nyålesundsewage

Briefs from Svalbardposten for the week of Sept. 1, 2015

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Svalbard’s first major sewage plant debuts in Ny-Ålesund  
Svalbard’s first major sewage treatment plant debuted during a ribbon-cutting ceremony this week in Ny-Ålesund. The 1.5-million-kroner facility can process up to 10,000 liters of wastewater a day, which is projected as sufficient to meet the research’s community’s peak population of 200 residents. “The sewage was going straight into the fjord,”  said Ole Øiseth, administrative director of Kings Bay AS, which is responsible for management of the settlement. “As a research spot, we cannot be proud with dropping sewage straight into the fjord.” A smaller and older treatment plant exists at the Polish research station in Hornsund. The Ny-Ålesund plant is the latest of several environmental- and energy-saving measures projects since 2013 that have cost a total of between 12 million and 15 million kroner, and reduced diesel consumption at the power plant by about 200,000 liters

New radar near Mine 7 will ‘see’ over the North Pole
A new radar station being built on the Mine 7 mountain will be able to “see” over the North Pole when completed at the end of this year, according to those working on it. The facility is part of the SuperDARN radar (Super Dual Auroral Radar Network) global network that will study particles in the ionosphere. The network consists of more than 30 installations worldwide, with the Mine 7 radar scheduled to be the first on Norwegian soil. “More specifically, the radar will investigate the speed and direction of the particles moving at an altitude of about 300 kilometers,” said Lisa Baddeley, a project assistant and associate physics professor at The University Centre in Svalbard. “This stream of particles is related to how much energy is transferred from the sun to the Earth’s upper atmosphere.”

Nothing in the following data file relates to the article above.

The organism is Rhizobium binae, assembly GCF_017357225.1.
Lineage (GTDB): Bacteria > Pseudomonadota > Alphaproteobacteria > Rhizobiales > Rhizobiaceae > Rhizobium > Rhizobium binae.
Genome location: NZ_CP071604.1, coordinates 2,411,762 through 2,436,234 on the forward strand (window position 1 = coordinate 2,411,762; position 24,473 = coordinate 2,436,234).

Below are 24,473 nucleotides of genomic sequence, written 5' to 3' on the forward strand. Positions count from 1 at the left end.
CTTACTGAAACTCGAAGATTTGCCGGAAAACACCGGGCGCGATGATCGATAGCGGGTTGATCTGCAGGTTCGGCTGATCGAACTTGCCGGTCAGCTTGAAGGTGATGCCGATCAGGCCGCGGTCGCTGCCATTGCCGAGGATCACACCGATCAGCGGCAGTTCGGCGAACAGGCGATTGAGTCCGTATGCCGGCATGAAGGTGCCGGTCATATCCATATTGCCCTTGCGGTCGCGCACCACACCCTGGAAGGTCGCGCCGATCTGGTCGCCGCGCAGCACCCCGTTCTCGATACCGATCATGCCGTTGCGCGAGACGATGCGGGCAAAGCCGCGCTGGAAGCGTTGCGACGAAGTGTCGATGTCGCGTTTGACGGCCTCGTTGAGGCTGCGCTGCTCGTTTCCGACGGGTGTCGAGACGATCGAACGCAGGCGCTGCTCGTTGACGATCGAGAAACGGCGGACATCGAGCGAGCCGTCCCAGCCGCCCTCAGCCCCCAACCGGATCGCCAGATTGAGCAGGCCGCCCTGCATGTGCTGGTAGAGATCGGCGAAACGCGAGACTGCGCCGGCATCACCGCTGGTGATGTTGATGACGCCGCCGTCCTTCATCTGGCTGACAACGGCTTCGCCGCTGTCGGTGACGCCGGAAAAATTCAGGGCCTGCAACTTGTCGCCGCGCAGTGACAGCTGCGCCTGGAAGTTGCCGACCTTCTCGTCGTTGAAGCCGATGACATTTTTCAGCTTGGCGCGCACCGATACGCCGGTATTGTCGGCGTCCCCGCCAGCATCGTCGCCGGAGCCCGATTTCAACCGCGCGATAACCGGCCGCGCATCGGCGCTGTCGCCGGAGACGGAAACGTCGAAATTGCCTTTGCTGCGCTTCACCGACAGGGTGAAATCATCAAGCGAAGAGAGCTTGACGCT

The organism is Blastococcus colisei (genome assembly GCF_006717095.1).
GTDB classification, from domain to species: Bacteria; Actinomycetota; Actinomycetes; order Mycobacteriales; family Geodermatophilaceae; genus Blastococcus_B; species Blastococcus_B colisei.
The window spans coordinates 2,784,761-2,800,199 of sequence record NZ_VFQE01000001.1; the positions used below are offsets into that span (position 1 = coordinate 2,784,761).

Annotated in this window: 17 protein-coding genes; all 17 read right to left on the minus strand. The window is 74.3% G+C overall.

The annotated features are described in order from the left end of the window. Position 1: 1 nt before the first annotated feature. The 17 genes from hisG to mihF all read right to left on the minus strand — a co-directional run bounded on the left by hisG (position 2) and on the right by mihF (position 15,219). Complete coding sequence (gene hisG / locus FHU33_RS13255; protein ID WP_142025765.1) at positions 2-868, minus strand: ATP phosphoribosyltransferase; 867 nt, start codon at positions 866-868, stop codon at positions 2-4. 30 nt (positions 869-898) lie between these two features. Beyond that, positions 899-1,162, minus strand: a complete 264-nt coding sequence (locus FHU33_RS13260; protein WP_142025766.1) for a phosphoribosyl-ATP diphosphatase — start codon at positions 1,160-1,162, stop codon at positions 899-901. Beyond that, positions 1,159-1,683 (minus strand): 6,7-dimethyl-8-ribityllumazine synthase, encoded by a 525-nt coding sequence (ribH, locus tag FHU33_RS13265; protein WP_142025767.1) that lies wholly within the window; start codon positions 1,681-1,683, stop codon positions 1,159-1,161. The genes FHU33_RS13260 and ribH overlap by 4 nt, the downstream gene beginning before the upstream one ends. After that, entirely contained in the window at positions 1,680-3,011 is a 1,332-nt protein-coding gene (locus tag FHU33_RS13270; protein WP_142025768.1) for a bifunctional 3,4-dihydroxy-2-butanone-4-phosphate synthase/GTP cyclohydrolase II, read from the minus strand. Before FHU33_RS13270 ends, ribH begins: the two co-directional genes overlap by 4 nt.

Hospital faces yellow peril
The city demanded Longyearbyen Hospital be painted blue. The doctors wanted to keep it yellow. The doctors won as The University Hospital of North Norway prevailed in an appeal to Longyearbyen’s municipal government to reverse its earlier decision.

About Post Author

Mark Sabbatini

I'm a professional transient living on a tiny Norwegian island next door to the North Pole, where once a week (or thereabouts) I pollute our extreme and pristine environment with paper fishwrappers decorated with seemingly random letters that would cause a thousand monkeys with a thousand typewriters to die of humiliation. Such is the wisdom one acquires after more than 25 years in the world's second-least-respected occupation, much of it roaming the seven continents in search of jazz, unrecognizable street food and escorts I f****d with by insisting they give me the platonic tours of their cities promised in their ads. But it turns out this tiny group of islands known as Svalbard is my True Love and, generous contributions from you willing, I'll keep littering until they dig my body out when my climate-change-deformed apartment collapses or they exile my penniless ass because I'm not even worthy of washing your dirty dishes.
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